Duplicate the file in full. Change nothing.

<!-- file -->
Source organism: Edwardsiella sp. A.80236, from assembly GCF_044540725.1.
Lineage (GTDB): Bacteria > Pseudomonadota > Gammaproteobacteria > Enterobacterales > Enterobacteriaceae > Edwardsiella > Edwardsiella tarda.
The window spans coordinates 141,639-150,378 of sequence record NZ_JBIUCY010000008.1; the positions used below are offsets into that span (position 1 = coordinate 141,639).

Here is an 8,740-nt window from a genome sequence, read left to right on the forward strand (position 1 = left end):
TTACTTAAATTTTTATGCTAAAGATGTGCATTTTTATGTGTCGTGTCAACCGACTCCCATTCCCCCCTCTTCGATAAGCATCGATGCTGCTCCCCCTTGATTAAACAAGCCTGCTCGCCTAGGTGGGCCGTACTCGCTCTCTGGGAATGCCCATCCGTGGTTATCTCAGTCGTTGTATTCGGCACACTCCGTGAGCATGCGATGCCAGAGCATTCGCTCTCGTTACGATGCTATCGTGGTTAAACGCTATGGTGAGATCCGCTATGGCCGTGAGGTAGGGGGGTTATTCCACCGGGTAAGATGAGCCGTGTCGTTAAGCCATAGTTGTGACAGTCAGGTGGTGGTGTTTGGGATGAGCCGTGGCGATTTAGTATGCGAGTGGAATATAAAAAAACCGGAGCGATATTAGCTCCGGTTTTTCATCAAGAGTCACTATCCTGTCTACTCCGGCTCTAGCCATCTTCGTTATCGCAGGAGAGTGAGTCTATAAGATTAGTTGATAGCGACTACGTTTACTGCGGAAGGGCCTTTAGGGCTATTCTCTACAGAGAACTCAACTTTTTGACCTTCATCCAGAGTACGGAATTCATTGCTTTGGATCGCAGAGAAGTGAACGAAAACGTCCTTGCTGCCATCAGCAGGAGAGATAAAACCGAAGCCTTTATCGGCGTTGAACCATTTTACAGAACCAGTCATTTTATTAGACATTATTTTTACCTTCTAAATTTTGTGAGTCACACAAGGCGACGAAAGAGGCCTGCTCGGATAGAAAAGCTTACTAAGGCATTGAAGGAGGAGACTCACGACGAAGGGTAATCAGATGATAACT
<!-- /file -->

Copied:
Source organism: Edwardsiella sp. A.80236, from assembly GCF_044540725.1.
Lineage (GTDB): Bacteria > Pseudomonadota > Gammaproteobacteria > Enterobacterales > Enterobacteriaceae > Edwardsiella > Edwardsiella tarda.
The window spans coordinates 141,639-150,378 of sequence record NZ_JBIUCY010000008.1; the positions used below are offsets into that span (position 1 = coordinate 141,639).

Here is an 8,740-nt window from a genome sequence, read left to right on the forward strand (position 1 = left end):
TTACTTAAATTTTTATGCTAAAGATGTGCATTTTTATGTGTCGTGTCAACCGACTCCCATTCCCCCCTCTTCGATAAGCATCGATGCTGCTCCCCCTTGATTAAACAAGCCTGCTCGCCTAGGTGGGCCGTACTCGCTCTCTGGGAATGCCCATCCGTGGTTATCTCAGTCGTTGTATTCGGCACACTCCGTGAGCATGCGATGCCAGAGCATTCGCTCTCGTTACGATGCTATCGTGGTTAAACGCTATGGTGAGATCCGCTATGGCCGTGAGGTAGGGGGGTTATTCCACCGGGTAAGATGAGCCGTGTCGTTAAGCCATAGTTGTGACAGTCAGGTGGTGGTGTTTGGGATGAGCCGTGGCGATTTAGTATGCGAGTGGAATATAAAAAAACCGGAGCGATATTAGCTCCGGTTTTTCATCAAGAGTCACTATCCTGTCTACTCCGGCTCTAGCCATCTTCGTTATCGCAGGAGAGTGAGTCTATAAGATTAGTTGATAGCGACTACGTTTACTGCGGAAGGGCCTTTAGGGCTATTCTCTACAGAGAACTCAACTTTTTGACCTTCATCCAGAGTACGGAATTCATTGCTTTGGATCGCAGAGAAGTGAACGAAAACGTCCTTGCTGCCATCAGCAGGAGAGATAAAACCGAAGCCTTTATCGGCGTTGAACCATTTTACAGAACCAGTCATTTTATTAGACATTATTTTTACCTTCTAAATTTTGTGAGTCACACAAGGCGACGAAAGAGGCCTGCTCGGATAGAAAAGCTTACTAAGGCATTGAAGGAGGAGACTCACGACGAAGGGTAATCAGATGATAACT